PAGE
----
“If they have a job that requires them to interact socially with the public, it’s almost impossible for them to get that job. Customer service jobs, good entry-level jobs, they’re not available to people who lack the basic ability to smile, to function, to chew properly.”
In 2012, the CDA provided $2.8 million in free dental care to nearly 4,000 people in the state of California. Yep, that’s a whopping $7,000 worth of dental care per person.
It’s not just the visual aspect of bad teeth that keeps people from working. Acute dental conditions also cause people to miss work at a rate of two days a year per 100 people in the U.S. More than 47 million people in the nation lack steady access to dental care, according to the Federal Health Resources and Services Administration (HRSA). A 2008 Kaiser Family Foundation study adds that low-income adults were nearly twice as likely to have gone without dental care for a year or longer.
Why your dental insurance doesn’t go very far.
Even those of us lucky enough to have dental insurance can have a hard time paying for the dentist. Even the “best” insurance plans cap their coverage at $1500-$2,000 per year, and that doesn’t go very far. According to the New York Times, even the basics add up quickly.
According to 2013 data from the American Dental Association, which surveyed private dentists, the average cost of a basic examination is about $45, while a cleaning is $85. X-rays are another $27; a tooth-colored filling is $149, while a silver filling is about $125. Costs vary widely, however, depending on the market.
Meanwhile, crowns cost $2,000, implants cost $4,000, root canals go for $500-$1,000, and the cost of braces averages at $5,600. At these prices, even people with good jobs may be delaying their dentistry until they can afford it. If they can ever afford it. Unfortunately, Obamacare hasn’t helped, because only children’s dental care is covered by the ACA.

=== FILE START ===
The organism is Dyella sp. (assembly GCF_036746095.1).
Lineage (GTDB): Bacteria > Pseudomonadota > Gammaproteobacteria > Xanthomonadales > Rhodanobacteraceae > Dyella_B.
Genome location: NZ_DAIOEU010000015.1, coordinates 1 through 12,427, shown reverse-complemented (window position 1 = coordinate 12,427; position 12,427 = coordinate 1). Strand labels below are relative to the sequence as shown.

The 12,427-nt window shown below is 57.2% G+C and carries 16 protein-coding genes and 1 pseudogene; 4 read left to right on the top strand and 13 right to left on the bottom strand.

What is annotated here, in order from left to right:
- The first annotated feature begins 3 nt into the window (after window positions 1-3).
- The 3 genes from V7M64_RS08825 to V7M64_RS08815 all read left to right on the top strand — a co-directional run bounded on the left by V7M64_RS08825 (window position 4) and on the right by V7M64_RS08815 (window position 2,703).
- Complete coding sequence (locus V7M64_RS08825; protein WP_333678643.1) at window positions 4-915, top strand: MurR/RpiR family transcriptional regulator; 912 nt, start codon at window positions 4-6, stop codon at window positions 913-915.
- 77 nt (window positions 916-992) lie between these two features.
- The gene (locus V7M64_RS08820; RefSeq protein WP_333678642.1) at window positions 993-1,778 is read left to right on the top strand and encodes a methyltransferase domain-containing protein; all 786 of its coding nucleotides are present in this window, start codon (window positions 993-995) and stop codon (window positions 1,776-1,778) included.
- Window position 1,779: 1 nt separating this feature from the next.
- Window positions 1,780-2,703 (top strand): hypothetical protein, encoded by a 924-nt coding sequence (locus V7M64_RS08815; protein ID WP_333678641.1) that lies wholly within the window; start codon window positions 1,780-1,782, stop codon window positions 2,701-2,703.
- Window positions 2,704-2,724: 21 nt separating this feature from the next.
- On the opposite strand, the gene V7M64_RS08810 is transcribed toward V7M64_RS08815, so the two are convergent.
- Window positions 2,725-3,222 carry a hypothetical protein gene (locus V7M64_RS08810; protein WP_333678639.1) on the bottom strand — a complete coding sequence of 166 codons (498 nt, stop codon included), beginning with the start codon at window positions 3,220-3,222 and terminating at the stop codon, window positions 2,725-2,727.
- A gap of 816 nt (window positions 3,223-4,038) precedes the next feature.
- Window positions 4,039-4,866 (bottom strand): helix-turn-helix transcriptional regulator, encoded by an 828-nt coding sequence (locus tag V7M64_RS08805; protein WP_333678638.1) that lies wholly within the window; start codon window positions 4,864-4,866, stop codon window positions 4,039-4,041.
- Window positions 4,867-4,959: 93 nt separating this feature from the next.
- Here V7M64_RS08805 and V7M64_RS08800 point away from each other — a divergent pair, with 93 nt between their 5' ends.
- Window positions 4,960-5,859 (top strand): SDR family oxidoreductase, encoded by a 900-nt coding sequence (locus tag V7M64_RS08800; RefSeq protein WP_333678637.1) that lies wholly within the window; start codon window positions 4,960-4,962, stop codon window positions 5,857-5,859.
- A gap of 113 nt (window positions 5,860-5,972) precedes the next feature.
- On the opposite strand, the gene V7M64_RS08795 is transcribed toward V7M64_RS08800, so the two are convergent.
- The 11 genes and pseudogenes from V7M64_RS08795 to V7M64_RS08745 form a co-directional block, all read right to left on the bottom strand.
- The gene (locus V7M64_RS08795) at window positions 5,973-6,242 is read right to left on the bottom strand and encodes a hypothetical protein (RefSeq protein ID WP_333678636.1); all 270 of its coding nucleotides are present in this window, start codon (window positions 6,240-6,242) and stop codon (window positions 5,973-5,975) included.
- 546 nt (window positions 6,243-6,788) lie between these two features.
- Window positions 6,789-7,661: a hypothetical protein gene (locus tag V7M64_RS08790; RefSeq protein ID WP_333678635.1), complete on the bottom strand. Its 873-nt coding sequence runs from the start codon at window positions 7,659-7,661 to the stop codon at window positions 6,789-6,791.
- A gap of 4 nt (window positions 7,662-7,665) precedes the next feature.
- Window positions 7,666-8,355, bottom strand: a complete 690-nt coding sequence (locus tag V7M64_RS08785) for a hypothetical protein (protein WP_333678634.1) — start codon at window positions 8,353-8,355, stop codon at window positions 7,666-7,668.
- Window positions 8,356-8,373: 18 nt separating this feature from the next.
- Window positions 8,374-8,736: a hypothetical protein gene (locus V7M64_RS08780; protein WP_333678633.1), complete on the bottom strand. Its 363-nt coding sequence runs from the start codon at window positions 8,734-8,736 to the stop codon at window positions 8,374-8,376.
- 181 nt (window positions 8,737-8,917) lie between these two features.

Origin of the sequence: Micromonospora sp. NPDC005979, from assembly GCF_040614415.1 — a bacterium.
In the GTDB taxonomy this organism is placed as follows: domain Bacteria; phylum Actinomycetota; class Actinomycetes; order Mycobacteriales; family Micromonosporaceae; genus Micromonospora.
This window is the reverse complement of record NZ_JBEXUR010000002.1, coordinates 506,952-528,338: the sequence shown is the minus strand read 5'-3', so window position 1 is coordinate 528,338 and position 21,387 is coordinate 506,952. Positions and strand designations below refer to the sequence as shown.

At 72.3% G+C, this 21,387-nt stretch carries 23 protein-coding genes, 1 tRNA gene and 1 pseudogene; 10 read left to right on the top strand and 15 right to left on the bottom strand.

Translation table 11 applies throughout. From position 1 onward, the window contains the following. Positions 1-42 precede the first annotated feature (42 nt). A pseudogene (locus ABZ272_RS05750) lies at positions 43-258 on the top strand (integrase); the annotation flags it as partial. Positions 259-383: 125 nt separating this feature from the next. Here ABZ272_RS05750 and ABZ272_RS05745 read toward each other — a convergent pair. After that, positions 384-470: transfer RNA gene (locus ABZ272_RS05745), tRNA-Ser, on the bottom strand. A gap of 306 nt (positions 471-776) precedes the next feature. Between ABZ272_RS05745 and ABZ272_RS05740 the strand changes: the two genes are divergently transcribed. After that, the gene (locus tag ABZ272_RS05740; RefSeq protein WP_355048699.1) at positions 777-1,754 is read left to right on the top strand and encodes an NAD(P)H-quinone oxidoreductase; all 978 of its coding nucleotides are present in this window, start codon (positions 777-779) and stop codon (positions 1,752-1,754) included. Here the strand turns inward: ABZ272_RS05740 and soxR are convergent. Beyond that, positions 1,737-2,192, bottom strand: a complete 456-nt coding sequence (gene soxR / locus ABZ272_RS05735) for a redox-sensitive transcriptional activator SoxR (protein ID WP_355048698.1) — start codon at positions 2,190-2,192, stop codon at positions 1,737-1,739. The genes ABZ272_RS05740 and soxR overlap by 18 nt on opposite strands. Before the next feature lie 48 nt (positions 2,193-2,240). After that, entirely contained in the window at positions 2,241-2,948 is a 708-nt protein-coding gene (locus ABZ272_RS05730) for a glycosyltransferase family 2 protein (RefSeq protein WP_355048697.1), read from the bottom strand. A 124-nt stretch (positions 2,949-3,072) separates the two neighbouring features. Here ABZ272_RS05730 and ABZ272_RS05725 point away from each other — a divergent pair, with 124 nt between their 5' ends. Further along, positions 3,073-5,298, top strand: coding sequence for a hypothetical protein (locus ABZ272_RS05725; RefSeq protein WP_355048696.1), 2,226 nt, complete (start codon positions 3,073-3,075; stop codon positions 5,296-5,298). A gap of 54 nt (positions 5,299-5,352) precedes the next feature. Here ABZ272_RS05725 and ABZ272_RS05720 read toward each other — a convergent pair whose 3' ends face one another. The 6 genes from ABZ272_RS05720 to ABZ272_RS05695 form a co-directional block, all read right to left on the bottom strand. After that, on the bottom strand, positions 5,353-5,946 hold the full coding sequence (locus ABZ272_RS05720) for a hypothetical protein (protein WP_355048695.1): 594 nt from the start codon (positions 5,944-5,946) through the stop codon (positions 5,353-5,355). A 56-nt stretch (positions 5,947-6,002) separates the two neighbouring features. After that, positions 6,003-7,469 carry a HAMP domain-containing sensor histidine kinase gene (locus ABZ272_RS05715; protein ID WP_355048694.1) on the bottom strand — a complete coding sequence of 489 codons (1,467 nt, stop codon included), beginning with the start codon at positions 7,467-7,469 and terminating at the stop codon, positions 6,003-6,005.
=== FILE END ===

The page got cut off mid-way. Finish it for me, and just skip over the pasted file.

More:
So why does dental insurance suck so badly? Because insurance companies have not been able to figure out a way to make a profit by providing it.
The millions of Americans who go without dental care serves as a valid argument for why for-profit companies should not be involved in providing basic healthcare services. According to Families USA:
Nearly 49 million people in the United States have trouble finding a dental provider [… and] 45 million had no dental insurance at all.
Thomas P. Connelly, D.D.S., a practicing dentist in New York City, writes in the Huffington Post that dental care is hard to insure successfully, because it’s expensive to provide and is labor intensive. With standard, inexpensive preventative care, most of us can go for years without having any serious injuries, illnesses, or other conditions that require expensive treatment from our doctors or the hospital. That means insurance companies have enough left from our premiums (at least theoretically) to cover the seriously sick and injured.
Alas, the same is not true for dentistry. Despite all the stuff your dentist and hygienist say to make you feel guilty and spend more, all the brushing, flossing, and teeth cleanings do not guarantee you won’t still need fillings, orthodontia, root canals, gum surgery, and other expensive work down the road. And, to make things worse, dentistry can often prove so painful, time-consuming, and expensive that people who have no leeway for unpleasant surprises emotionally, time-wise, or money-wise, often wind up avoiding the dentist for years. And you’d be amazed by what can happen in your mouth after years of not seeing the dentist.